• Due to the body trying to eliminate un-digested glucose– Polydipsia- frequent drinking
• Due to the dehydration resulting from frequent urination
– Polyphagia- frequent eating• Due to the cells continually not getting the nutrients
needed to sustain themselves
• Lack of insulin causes glucose to build-up in blood in extremely high levels.
• Kidneys excrete glucose. • This requires a large amount of water.• Without glucose, body uses fat for fuel.• Ketones are formed.• Ketones can produce diabetic ketoacidosis.
• Acidosis- when the body cannot digest glucose properly they collect in the fatty tissue and cells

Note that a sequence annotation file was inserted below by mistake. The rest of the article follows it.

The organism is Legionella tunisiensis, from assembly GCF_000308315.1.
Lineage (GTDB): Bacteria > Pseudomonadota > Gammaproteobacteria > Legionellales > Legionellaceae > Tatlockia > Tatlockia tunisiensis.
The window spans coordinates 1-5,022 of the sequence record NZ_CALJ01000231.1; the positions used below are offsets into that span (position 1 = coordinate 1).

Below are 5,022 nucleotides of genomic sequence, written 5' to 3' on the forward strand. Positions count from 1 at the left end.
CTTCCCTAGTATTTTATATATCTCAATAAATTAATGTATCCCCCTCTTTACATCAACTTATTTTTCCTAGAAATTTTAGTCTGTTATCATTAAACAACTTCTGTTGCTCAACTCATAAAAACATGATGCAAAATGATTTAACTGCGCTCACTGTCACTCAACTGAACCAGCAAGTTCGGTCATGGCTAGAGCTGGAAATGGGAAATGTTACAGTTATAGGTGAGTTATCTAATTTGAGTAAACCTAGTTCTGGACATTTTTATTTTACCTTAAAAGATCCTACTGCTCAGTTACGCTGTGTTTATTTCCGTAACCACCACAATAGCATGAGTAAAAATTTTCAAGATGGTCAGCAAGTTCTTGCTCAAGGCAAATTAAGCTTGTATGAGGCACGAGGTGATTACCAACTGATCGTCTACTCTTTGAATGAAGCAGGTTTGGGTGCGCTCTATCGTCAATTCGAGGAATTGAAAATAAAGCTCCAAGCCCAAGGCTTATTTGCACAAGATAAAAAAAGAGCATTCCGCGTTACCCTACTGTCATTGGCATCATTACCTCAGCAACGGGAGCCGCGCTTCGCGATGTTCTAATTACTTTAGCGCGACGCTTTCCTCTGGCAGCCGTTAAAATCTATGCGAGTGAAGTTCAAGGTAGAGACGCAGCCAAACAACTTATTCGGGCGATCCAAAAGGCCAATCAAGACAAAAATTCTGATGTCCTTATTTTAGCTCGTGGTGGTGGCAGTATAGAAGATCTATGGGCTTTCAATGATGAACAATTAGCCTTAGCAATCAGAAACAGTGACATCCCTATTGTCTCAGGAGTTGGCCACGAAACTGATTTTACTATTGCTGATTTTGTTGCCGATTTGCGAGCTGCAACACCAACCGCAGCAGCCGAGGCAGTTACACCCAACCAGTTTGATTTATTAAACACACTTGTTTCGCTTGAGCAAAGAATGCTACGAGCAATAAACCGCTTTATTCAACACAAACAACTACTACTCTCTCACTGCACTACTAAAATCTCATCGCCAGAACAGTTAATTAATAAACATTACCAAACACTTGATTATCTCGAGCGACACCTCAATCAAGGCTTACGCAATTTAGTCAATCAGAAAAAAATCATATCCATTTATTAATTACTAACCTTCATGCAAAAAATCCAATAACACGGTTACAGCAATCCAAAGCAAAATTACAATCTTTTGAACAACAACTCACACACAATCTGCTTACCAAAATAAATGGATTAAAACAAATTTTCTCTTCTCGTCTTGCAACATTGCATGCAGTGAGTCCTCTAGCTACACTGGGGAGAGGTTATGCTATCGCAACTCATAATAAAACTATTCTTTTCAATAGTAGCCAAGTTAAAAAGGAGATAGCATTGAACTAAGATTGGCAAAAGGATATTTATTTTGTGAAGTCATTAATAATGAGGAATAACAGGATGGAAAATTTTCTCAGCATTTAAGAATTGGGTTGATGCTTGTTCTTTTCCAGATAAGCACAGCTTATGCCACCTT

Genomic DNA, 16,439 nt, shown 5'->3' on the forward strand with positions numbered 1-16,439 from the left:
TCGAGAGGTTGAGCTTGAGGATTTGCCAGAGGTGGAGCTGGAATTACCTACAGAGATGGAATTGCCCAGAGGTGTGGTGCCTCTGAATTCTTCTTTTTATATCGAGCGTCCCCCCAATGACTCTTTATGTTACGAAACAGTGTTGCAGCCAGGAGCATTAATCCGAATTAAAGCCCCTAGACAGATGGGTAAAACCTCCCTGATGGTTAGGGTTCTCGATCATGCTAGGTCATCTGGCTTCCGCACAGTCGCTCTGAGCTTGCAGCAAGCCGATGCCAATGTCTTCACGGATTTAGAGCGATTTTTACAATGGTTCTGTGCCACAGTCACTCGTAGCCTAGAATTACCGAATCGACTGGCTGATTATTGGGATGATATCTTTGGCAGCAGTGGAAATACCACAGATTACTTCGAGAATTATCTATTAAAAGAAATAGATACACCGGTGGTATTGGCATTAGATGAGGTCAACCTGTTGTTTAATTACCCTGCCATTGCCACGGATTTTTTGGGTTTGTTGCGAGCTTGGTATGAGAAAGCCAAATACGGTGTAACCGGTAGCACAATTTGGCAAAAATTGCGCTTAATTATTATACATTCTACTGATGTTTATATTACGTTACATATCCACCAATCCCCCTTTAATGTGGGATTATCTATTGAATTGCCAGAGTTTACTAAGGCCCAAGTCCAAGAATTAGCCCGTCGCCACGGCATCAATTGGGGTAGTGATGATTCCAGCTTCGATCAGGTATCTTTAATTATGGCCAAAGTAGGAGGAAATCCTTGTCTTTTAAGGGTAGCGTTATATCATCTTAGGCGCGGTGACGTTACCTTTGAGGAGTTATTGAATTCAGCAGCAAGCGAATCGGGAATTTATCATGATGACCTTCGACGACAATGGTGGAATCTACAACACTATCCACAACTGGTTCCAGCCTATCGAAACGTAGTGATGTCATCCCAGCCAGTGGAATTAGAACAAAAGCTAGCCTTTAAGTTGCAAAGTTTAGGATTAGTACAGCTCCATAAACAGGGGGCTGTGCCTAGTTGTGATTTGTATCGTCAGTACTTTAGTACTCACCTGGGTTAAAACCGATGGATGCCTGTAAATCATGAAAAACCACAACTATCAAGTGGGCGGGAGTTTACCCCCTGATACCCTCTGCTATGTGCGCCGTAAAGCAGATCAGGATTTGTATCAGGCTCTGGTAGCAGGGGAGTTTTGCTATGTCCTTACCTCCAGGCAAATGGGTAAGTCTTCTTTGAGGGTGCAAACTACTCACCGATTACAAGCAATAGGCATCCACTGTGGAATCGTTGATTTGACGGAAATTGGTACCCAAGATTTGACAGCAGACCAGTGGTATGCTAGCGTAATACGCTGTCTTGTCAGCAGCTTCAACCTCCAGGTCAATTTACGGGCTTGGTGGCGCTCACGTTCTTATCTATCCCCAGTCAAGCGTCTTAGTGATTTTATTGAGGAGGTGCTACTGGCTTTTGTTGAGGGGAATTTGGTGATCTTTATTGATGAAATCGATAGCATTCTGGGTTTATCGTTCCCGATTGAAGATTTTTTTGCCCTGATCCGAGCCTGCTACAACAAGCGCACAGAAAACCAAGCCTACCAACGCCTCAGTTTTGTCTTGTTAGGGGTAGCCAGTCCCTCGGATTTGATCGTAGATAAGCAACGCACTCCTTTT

• Diabetic ketoacidosis (DKA)- the type of acidosis resulting from diabetes
Signs and Symptoms of Diabetic Ketoacidosis
• Vomiting• Abdominal pain• Kussmaul respirations• Unconsciousness
Blood Glucose Monitors
• Glucometer• Normal range 80-120 mg/dL
Signs of Diabetic Coma
• Diabetic coma- results from acidosis and dehydration that is caused by blood sugar that is above 800– Signs:
• Kussmaul respirations- deep and labored• Dehydration• Acetone• Warm dry skin• Sunken eyes• Rapid pulse• Normal or low blood pressure• Varying degree of unresponsiveness
Signs of Insulin Shock
• Normal or rapid respirations
• Pale, moist skin• Sweating• Dizziness, headache• Rapid pulse• Normal to low blood
• Altered mental status• Aggressive or
confused behavior• Hunger• Fainting, seizure, or
coma• Weakness on one side